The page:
University applications from EU nationals plummet
The number of EU nationals applying to study at Scottish universities has plummeted by 41 per cent this year, figures from UCAS reveal.
Scotland’s higher education minister Jamie Hepburn said the drop was an “inevitable consequence of leaving the EU”.
However, there was also a 23 per cent rise in applications from non-EU internationals.
Hepburn said: “We will continue to work with our international partners to strengthen our education and research relationships through scholarships and by promoting Scottish learning and research globally, recognising the ongoing importance of our close relationships with our European neighbours.”
Demand for places at Scottish institutions increased overall, with 10 per cent more people applying to study here than last year.
In addition, the number of people from deprived areas applying increased by 11 per cent.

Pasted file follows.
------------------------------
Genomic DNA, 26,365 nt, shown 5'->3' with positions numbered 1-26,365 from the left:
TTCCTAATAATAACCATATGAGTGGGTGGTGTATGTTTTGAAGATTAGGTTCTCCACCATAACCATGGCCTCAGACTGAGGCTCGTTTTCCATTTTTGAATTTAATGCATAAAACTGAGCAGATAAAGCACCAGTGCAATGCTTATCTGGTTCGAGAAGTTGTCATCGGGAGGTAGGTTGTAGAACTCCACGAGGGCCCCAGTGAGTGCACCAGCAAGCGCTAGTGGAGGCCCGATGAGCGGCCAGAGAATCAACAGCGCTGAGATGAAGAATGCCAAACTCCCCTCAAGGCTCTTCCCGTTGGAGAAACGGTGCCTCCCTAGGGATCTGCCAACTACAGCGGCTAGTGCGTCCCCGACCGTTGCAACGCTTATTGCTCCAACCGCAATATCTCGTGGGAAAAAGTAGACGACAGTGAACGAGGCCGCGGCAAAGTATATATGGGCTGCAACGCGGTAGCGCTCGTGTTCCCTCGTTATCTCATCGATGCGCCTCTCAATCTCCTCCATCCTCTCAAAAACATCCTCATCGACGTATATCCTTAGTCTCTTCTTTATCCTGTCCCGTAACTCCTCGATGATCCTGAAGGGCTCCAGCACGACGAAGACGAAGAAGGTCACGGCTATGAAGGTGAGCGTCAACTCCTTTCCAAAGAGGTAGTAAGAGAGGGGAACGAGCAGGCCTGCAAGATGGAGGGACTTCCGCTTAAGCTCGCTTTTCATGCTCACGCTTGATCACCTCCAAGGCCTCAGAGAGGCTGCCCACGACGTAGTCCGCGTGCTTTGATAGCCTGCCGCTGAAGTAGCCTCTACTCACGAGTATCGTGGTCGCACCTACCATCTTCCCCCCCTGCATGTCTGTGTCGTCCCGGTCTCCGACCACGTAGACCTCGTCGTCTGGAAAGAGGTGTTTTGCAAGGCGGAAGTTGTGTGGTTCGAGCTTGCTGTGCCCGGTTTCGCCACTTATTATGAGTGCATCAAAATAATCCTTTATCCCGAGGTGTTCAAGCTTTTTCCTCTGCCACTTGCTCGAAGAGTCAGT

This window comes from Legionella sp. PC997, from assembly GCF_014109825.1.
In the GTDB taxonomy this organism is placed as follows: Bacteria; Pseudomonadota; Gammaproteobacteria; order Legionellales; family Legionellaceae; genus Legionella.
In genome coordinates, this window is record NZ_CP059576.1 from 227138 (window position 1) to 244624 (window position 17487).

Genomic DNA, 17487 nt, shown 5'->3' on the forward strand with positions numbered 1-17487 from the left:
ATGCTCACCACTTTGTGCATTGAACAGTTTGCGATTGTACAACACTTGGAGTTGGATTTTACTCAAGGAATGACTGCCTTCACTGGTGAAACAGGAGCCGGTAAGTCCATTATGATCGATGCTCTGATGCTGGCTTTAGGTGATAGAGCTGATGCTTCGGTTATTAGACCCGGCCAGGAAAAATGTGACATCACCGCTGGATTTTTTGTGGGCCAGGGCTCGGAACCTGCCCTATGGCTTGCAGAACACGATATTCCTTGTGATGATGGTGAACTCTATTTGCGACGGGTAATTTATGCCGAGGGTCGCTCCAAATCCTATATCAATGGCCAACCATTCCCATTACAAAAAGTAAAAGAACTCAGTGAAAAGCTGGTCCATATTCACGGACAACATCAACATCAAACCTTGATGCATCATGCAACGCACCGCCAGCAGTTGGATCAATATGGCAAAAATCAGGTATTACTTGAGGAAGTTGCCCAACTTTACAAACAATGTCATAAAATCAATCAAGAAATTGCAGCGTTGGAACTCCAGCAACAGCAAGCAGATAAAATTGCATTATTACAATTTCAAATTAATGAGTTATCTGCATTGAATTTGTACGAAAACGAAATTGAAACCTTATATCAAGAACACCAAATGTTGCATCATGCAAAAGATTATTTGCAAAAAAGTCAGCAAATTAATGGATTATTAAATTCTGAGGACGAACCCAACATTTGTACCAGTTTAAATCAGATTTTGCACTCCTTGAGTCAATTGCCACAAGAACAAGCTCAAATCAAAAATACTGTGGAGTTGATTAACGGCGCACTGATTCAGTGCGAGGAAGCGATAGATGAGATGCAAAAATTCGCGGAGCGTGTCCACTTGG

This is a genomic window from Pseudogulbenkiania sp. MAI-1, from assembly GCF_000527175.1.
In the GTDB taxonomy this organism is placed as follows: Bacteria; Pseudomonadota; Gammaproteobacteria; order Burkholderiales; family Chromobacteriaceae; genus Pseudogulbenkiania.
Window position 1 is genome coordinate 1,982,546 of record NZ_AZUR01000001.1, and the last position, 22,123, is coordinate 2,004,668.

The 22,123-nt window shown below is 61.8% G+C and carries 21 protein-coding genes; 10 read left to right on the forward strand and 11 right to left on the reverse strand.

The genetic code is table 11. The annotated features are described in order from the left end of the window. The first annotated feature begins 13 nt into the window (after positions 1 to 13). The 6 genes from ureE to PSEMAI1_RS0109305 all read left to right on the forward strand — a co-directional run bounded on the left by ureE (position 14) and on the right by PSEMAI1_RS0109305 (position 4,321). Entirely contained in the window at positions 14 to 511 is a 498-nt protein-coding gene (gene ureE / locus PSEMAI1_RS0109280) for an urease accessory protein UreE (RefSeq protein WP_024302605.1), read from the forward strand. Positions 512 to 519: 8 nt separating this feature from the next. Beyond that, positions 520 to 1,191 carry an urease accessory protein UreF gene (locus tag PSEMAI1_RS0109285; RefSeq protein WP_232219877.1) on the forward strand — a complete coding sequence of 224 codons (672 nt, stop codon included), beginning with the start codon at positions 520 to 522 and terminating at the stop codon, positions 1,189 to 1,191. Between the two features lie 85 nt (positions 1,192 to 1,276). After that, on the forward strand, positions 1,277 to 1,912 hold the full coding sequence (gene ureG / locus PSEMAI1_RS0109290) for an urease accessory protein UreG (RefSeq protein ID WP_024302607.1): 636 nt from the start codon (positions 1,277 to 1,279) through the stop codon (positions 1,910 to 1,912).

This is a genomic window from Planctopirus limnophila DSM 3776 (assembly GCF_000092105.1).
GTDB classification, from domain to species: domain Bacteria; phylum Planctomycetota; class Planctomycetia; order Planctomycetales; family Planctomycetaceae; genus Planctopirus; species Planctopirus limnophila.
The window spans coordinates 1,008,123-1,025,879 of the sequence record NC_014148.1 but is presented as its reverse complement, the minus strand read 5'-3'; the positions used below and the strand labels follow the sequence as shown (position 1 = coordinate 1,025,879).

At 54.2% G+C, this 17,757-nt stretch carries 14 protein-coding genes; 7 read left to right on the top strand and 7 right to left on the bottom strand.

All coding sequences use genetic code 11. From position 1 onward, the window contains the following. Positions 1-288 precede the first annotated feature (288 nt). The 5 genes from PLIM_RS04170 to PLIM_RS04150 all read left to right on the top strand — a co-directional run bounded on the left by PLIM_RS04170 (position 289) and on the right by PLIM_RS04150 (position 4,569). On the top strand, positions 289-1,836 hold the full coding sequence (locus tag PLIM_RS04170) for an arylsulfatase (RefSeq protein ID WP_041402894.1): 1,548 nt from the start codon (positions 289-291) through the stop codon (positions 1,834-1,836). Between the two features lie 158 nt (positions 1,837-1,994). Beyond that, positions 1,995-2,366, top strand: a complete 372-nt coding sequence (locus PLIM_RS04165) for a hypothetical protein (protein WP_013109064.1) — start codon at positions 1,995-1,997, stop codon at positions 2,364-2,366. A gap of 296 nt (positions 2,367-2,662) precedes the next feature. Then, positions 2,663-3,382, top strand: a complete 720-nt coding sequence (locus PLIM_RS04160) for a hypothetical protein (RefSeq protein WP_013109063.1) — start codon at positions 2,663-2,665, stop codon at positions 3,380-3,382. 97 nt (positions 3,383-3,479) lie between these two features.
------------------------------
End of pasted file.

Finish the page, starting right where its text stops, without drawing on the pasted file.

The number of prospective students currently domiciled in Scotland also rose, with 33,050 applying to Scottish institutions (up from 29,320 last year).
Across the UK there was a four per cent increase in the number of applicants, including a 20 per cent rise in offers to students from the most disadvantaged backgrounds from the most selective institutions.
UCAS chief executive Clare Marchant said: “Today’s numbers show the clear demand for undergraduate study and apprenticeships is growing, rising significantly during the pandemic.
“Universities are ready to welcome more students onto courses this autumn and have worked hard to be flexible, enabling students to progress to their next level of study.”
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